Having rebelled against Google's web hegemony with a privacy-focused browser and a crypto token-based monetization system, Brave Software opened a second competitive front on Tuesday with the beta launch of Brave Search.
Brave has managed to attract more than 32 million monthly active users to its alternative browser that's similar to Google Chrome – being based on its open source Chromium foundation – but is still distant enough on the privacy continuum to avoid being overshadowed.
"Brave Search is the industry’s most private search engine, as well as the only independent search engine, giving users the control and confidence they seek in alternatives to big tech,” said Brendan Eich, CEO and co-founder of Brave, in a statement.
"Unlike older search engines that track and profile users, and newer search engines that are mostly a skin on older engines and don’t have their own indexes, Brave Search offers a new way to get relevant results with a community-powered index, while guaranteeing privacy."
Brave Search isn't intended to replace Google Search, at least at this point, but it does represent an attempt to convince internet users that search can function well without surrendering data.
Eich is throwing down the gauntlet not just to Google, but also to the likes of DuckDuckGo, another company that's made headway against the search giant by promoting privacy.
DuckDuckGo says it uses some 400 different sources to inform its search index, though its reliance on Microsoft Bing became evident when the disappearance of a politically sensitive image in Redmond's product earlier this month was reflected in DuckDuckGo and other alternative search engines.
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Brave Search uses on its own community-generated index, based on the Tailcat search engine acquired from unsuccessful Chrome-challenger Cliqz. But it also provides a way to make queries though Google, Bing, and other search services in the form of a "Find elsewhere" section below its homegrown search results list.
In its current form, Brave Search works pretty well. The Register has not had the opportunity to test it thoroughly but we found it returned useful results for most queries we tried.
In one case where we felt motivated to take our query elsewhere, the Brave Search results page's "Find elsewhere" link presented the following prompt seeking permission to submit the keywords to Google: "For queries where Brave Search is not yet refined, your browser will anonymously check Google for the same query, mix the results for you and send the query data back to us so we can improve Brave Search for everyone."
Brave presents its independent index as a point of differentiation with DuckDuckGo, though it may not be 100 per cent independent. The company explains that it relies on anonymized contributions from its community to improve its search results.
"However, there are types of queries, as well as certain areas such as image search, for which our results are not relevant enough yet, and in those cases we are using APIs until we are able to expand our index," the company said in its Brave Search announcement. "The Brave Search independence metric is a progress bar, and our goal is to achieve greater independence and better quality without compromising the privacy of our users."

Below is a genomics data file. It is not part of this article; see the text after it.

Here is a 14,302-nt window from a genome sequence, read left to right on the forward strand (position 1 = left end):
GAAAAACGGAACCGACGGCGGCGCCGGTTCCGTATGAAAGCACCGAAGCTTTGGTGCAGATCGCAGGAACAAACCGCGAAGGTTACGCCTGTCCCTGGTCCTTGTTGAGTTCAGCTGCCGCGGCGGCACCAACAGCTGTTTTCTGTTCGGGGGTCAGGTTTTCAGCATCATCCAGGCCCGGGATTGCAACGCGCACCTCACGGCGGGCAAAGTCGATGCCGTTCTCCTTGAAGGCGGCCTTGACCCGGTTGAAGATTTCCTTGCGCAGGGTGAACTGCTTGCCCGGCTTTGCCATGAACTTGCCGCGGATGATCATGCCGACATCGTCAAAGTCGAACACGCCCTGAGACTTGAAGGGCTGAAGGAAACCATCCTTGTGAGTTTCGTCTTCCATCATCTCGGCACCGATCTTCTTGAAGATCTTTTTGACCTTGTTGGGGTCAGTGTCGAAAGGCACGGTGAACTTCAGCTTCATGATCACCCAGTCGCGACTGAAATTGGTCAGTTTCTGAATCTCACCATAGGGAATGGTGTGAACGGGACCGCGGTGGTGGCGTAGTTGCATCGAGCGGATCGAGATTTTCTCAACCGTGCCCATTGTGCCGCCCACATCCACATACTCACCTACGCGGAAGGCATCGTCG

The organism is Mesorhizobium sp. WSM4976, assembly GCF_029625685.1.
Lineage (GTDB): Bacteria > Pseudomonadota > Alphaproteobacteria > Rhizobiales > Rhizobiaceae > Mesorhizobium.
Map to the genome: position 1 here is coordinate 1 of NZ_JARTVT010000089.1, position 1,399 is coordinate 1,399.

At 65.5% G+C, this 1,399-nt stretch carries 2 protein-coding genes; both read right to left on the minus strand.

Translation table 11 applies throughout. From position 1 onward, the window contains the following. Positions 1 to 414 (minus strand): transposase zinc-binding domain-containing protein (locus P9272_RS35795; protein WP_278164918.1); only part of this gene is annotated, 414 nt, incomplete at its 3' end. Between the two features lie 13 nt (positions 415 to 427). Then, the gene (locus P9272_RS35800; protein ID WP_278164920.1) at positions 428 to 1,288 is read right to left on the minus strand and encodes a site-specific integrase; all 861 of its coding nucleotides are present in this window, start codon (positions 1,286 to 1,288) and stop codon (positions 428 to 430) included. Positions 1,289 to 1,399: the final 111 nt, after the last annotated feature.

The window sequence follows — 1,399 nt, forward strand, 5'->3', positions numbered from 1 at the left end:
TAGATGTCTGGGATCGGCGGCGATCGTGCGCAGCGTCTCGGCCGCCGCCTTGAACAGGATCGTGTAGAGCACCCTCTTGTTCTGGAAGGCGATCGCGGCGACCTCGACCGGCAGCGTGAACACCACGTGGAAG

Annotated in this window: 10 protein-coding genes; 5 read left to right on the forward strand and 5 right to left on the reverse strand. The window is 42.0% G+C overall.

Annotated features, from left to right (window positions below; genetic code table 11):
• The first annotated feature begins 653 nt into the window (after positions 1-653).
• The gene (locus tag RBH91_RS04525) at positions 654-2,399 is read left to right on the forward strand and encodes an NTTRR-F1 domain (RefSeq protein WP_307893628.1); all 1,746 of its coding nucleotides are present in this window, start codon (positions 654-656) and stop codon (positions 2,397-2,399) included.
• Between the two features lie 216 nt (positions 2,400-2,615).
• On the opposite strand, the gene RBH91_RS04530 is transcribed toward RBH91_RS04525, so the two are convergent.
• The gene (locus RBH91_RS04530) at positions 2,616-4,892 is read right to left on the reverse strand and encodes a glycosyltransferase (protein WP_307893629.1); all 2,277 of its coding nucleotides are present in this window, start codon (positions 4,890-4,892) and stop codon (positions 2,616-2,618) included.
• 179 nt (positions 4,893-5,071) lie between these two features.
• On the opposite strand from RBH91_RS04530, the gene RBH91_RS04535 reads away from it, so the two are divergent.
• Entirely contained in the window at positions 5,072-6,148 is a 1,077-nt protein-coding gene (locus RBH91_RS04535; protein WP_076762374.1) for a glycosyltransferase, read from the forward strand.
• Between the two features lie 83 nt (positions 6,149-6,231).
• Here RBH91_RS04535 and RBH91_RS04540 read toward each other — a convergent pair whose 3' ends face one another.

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And to distinguish itself from Google Search, Brave claims to provide privacy and anonymity when searching, and transparency in how its search results are ranked. Presently, Brave offers a Transparency Report, though the page does not yet provide a way to review its "community-curated open ranking models" [PDF], said to be coming soon.
In time, however, the distance between the two companies may dwindle – Brave isn't currently serving ads in its search results but the plan is to offer both ad-free paid search and free ad-supported search that will include private ads that share revenue with ad viewers via Brave Attention Tokens (BAT).
Asked how Brave intends to deal with efforts manipulate its search results – a persistent issue for Google – Josep Pujol, chief of Search at Brave, told The Register in an email that abuse hasn't been a problem yet.
"But we do expect bad actors to try to alter rankings, from SEO game players to censors," he said. "We do have some tech in the pipeline based on prior work at Cliqz to prevent data pollution [PDF]. Also, it is worth noting that Brave is already solving this kind of problem effectively in the form of anti-fraud for our private ad ecosystem."
Pujol, however, did acknowledge that Brave has to deal with index pollution, just like everyone else.
"We try to have the cleanest index possible, where only Web content that people engage with is indexed," he said. "However, objectionable content is also present in our index, including child sexual abuse material. For such problematic content, we scrub at query-time via filters, and we are working hard to strengthen them."
At this point, it's still too early to tell how Brave Search will be received, but Pujol promised there will be queries per month (QPM) statistics added to Brave's transparency page in the future.
"Right now we are in the first day of public beta and in heavy building mode, but we were pleased to see over 100,000 people join our waitlist for the preview release and testing phase leading up to the beta," he said. ®